a JSON Schema-specific media type is defined as follows:
<list>
<t>Type name: application</t>
<t>Subtype name: schema-instance+json</t>
<t>
Required parameters:
<list style="hanging">
<t hangText="schema:">
A non-empty list of space-separated URIs, each identifying
a JSON Schema resource. The instance SHOULD successfully
validate against at least one of these schemas.
Non-validating schemas MAY be included for purposes such
as allowing clients to make use of older versions of a schema
as long as the runtime instance validates against that
older version.
</t>
</list>
</t>
<t>
Encoding considerations: Encoding considerations are
identical to those specified for the "application/json"
media type. See <xref target="RFC8259">JSON</xref>.
</t>
<t>
Security considerations: See Section
<xref target="security" format="counter"></xref> above.
</t>
<t>
Interoperability considerations: See Sections
<xref target="language" format="counter"></xref>,
<xref target="integers" format="counter"></xref>, and
<xref target="regex" format="counter"></xref> above.
</t>
<t>
Fragment identifier considerations: See Section
<xref target="fragments" format="counter"></xref>
</t>
</list>
</t>
</section>
</section>
</middle>
<back>
<!-- References Section -->
<references title="Normative References">
&RFC2119;
&RFC3986;
&RFC6839;
&RFC6901;
&RFC8259;
&ldp;
<reference anchor="ecma262"
target="http://www.ecma-international.org/publications/files/ECMA-ST/Ecma-262.pdf">
<front>
<title>ECMA 262 specification</title>
<author/>
<date/>
</front>
</reference>
</references>
<references title="Informative References">
&RFC7049;
&RFC7231;
&RFC8288;
&fragid-best-practices;
<reference anchor="json-schema-validation">
<front>
<title>JSON Schema Validation: A Vocabulary for Structural Validation of JSON</title>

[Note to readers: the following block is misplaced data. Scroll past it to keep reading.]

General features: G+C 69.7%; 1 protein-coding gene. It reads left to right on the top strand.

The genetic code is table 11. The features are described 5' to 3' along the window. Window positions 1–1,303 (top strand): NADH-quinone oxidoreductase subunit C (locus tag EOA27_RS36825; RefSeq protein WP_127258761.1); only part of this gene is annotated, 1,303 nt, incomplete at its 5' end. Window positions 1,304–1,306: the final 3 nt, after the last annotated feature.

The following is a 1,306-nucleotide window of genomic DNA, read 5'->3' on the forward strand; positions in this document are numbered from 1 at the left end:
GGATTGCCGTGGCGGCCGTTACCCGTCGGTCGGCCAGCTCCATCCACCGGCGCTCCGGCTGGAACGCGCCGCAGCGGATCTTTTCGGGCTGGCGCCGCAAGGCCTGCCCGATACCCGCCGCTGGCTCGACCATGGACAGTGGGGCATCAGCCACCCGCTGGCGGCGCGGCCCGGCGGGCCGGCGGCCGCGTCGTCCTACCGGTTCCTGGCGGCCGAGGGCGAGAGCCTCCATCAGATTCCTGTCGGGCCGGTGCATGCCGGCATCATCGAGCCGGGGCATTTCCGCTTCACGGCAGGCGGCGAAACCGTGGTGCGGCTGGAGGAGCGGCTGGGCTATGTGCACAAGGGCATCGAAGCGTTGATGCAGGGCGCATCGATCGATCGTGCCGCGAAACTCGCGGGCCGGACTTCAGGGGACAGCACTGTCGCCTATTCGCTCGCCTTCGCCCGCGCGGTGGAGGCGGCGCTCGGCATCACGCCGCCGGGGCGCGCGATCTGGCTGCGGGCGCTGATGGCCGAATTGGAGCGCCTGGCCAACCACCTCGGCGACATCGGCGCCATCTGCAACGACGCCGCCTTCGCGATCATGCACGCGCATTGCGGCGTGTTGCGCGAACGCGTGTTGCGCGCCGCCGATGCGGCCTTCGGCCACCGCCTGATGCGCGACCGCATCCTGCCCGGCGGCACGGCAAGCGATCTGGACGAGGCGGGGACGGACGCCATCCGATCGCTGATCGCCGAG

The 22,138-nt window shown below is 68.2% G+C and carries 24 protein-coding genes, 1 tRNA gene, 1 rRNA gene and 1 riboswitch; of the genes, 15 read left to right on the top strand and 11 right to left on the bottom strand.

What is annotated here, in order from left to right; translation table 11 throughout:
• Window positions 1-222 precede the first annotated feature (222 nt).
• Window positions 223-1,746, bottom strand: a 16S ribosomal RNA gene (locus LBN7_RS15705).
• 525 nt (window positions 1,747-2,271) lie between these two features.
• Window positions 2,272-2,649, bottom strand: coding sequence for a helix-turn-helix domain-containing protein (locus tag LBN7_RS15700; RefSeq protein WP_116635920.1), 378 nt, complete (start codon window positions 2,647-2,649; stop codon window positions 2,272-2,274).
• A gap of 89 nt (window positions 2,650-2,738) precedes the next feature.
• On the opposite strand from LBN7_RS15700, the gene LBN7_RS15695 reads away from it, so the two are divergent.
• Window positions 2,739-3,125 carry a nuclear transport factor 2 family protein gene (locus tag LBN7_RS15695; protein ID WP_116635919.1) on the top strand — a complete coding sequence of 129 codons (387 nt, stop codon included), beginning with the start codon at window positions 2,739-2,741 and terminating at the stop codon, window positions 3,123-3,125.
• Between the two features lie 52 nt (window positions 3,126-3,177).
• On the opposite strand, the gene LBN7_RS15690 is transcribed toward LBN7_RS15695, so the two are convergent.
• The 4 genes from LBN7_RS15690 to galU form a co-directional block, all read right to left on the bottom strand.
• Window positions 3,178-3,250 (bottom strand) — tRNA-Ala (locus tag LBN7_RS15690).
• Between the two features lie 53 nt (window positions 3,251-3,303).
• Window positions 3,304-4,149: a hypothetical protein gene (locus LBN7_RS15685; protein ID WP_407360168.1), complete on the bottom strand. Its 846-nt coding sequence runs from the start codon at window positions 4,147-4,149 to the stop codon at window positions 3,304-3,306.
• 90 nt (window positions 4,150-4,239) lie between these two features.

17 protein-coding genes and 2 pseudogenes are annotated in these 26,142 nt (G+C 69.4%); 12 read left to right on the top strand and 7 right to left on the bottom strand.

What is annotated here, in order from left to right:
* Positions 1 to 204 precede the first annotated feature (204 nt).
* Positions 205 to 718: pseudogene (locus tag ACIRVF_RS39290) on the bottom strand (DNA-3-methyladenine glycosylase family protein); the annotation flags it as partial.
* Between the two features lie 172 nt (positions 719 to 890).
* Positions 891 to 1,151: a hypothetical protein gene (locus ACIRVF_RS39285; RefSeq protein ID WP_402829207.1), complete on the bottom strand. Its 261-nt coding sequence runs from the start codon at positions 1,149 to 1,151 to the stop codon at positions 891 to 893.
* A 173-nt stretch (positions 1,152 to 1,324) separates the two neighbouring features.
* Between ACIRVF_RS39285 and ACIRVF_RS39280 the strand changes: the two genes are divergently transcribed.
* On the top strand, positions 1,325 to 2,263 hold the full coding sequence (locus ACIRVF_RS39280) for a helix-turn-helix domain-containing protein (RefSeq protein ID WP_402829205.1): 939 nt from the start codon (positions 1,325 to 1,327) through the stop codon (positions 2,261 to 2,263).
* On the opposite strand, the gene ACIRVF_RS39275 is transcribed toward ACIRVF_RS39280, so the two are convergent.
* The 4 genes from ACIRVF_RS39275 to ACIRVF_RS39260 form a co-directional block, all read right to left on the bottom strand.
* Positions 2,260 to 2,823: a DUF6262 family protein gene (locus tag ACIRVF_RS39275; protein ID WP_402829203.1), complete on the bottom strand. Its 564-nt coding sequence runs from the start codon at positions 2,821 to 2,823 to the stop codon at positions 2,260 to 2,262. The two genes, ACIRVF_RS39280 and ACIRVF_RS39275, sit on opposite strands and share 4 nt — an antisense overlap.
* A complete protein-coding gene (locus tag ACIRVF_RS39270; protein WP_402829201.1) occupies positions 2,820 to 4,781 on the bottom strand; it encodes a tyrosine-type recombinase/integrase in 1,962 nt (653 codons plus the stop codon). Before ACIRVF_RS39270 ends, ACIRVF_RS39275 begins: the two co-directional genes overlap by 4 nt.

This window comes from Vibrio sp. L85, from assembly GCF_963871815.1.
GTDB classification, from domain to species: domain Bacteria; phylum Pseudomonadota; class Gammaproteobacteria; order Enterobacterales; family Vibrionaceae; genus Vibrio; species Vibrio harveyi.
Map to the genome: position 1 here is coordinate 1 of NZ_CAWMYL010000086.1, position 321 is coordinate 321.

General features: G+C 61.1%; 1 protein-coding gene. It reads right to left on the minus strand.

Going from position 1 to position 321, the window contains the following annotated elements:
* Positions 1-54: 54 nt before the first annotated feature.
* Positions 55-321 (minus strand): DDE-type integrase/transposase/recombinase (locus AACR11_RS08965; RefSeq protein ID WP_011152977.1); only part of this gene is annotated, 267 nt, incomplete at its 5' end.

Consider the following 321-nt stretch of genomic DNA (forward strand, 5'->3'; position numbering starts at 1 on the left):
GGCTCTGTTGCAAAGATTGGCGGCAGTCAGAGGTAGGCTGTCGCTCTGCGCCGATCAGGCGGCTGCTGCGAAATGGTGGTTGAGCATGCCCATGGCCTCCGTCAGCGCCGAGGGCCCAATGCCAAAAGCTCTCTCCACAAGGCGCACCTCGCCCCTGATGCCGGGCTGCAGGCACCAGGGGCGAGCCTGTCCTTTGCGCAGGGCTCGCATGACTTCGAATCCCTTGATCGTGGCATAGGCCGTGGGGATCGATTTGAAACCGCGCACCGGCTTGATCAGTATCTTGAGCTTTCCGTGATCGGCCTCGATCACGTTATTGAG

<author initials="A." surname="Wright">
<organization/>
</author>
<author initials="H." surname="Andrews">
<organization/>
</author>
<author initials="G." surname="Luff">
<organization/>
</author>
<date year="2017" month="November"/>
</front>
<seriesInfo name="Internet-Draft" value="draft-handrews-json-schema-validation-02" />
</reference>
<reference anchor="json-hyper-schema">
<front>
<title>JSON Hyper-Schema: A Vocabulary for Hypermedia Annotation of JSON</title>
<author initials="H." surname="Andrews">
<organization/>
</author>
<author initials="A." surname="Wright">
<organization/>
</author>
<date year="2017" month="November"/>
</front>
<seriesInfo name="Internet-Draft" value="draft-handrews-json-schema-hyperschema-02" />
</reference>
</references>
<section title="Acknowledgments">
<t>
Thanks to
Gary Court,
Francis Galiegue,
Kris Zyp,
and Geraint Luff
for their work on the initial drafts of JSON Schema.
</t>
<t>
Thanks to
Jason Desrosiers,
Daniel Perrett,
Erik Wilde,
Ben Hutton,
Evgeny Poberezkin,
Brad Bowman,
Gowry Sankar,
Donald Pipowitch,
and Dave Finlay
for their submissions and patches to the document.
</t>
</section>
<section title="ChangeLog">
<t>
<cref>This section to be removed before leaving Internet-Draft status.</cref>
</t>
<t>
<list style="hanging">
<t hangText="draft-handrews-json-schema-02">
<list style="symbols">
<t>Moved "definitions" from the Validation specification here as "$defs"</t>